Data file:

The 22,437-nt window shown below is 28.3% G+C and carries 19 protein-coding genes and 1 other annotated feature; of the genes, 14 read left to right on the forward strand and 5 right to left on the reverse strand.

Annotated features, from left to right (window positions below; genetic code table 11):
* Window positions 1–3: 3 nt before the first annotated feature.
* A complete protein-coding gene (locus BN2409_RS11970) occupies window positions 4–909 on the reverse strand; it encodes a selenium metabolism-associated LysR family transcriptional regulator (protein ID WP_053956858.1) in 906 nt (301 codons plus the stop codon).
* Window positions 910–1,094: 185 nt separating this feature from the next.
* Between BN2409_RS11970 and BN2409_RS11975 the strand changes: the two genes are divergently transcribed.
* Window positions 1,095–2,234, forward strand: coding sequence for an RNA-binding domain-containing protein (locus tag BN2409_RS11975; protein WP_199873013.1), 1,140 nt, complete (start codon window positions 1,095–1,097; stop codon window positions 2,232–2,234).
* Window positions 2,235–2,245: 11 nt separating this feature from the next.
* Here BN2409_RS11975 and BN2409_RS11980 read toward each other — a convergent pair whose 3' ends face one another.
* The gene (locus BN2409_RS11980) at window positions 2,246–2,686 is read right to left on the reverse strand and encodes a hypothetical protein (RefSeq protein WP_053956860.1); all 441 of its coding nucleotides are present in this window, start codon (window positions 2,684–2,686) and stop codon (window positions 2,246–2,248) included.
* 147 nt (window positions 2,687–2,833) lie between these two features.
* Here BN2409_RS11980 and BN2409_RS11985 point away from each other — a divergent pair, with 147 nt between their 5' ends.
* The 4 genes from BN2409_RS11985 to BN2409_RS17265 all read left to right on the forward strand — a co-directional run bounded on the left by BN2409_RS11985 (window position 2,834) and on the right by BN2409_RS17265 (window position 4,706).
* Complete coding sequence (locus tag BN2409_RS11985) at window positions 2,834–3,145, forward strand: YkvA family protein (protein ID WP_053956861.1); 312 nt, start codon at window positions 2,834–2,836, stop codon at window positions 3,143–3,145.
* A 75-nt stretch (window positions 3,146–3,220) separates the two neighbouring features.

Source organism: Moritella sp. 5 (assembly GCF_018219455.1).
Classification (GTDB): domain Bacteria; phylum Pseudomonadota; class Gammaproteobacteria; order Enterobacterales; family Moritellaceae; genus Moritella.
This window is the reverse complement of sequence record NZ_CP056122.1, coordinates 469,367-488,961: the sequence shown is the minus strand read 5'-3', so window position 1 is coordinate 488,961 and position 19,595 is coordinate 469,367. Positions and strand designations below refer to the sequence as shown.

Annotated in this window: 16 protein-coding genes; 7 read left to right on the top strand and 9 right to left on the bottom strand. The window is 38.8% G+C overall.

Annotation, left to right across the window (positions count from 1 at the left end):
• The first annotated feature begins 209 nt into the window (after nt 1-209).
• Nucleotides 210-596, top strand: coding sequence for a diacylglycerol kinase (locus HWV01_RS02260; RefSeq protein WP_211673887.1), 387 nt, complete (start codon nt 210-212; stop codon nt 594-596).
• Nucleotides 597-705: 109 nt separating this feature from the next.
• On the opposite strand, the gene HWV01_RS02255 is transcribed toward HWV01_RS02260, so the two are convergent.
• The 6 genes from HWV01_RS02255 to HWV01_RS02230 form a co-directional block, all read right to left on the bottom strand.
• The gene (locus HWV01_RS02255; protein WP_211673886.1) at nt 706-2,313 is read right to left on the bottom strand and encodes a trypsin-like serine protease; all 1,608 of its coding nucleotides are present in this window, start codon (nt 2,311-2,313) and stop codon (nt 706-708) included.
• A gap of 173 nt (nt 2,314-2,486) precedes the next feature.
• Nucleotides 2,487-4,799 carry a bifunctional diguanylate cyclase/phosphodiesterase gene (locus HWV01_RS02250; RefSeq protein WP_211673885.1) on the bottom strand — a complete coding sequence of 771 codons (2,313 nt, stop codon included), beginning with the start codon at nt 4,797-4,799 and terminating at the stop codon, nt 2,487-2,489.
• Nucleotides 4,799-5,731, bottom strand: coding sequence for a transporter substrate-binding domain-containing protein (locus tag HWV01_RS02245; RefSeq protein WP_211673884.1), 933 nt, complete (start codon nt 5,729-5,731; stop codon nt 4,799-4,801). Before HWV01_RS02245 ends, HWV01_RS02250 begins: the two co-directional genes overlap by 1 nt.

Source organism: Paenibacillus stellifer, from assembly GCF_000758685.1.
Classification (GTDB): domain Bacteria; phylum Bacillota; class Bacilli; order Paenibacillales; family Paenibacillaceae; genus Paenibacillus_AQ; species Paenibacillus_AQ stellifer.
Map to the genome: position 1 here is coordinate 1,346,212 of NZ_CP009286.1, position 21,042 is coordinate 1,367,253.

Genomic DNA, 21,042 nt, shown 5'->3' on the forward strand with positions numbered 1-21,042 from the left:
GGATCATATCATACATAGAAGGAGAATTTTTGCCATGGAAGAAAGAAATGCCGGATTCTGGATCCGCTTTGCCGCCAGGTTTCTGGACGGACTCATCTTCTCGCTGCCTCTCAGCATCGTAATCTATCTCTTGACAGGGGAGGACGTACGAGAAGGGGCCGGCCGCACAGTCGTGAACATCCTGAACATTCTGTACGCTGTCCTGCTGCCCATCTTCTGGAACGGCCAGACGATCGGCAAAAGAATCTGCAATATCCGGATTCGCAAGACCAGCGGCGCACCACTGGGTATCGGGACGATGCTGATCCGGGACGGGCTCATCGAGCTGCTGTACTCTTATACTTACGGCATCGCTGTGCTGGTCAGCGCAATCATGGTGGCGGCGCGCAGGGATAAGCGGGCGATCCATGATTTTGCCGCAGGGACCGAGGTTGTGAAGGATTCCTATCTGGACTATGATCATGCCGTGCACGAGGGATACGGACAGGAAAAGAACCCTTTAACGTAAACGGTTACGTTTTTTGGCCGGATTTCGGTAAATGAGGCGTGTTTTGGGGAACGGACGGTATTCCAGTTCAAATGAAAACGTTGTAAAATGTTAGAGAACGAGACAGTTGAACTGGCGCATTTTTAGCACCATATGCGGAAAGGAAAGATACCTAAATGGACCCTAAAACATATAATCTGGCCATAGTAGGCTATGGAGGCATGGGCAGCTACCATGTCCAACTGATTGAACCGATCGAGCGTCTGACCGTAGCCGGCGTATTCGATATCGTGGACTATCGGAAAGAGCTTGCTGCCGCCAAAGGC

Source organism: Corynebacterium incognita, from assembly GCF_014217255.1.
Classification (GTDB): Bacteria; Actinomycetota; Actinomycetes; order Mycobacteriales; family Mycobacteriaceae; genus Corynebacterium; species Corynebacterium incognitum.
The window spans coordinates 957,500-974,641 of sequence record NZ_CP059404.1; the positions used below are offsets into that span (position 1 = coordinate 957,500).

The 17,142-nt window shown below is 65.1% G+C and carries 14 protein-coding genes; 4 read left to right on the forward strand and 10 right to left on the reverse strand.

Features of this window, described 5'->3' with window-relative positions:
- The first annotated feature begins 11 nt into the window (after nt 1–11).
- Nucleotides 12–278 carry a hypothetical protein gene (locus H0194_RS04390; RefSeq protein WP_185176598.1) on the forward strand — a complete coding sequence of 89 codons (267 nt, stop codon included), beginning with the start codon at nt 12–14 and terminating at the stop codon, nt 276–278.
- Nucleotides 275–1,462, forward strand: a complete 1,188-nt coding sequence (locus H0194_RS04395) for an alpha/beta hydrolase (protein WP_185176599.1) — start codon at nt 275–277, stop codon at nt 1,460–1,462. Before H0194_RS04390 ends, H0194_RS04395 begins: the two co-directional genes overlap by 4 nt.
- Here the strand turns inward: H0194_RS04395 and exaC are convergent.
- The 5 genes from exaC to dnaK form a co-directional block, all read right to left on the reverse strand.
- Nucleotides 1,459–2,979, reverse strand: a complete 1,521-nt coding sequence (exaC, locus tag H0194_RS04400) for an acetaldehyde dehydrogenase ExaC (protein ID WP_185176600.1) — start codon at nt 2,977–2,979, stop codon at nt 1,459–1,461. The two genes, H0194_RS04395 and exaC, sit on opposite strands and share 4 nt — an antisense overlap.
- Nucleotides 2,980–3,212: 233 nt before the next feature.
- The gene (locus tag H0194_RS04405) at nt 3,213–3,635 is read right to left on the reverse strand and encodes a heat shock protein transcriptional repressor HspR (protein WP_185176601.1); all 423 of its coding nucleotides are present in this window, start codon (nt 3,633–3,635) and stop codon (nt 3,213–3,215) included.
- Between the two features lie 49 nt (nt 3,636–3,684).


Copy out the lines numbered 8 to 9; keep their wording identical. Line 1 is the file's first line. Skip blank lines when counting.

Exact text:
* Window positions 2,235–2,245: 11 nt separating this feature from the next.
* Here BN2409_RS11975 and BN2409_RS11980 read toward each other — a convergent pair whose 3' ends face one another.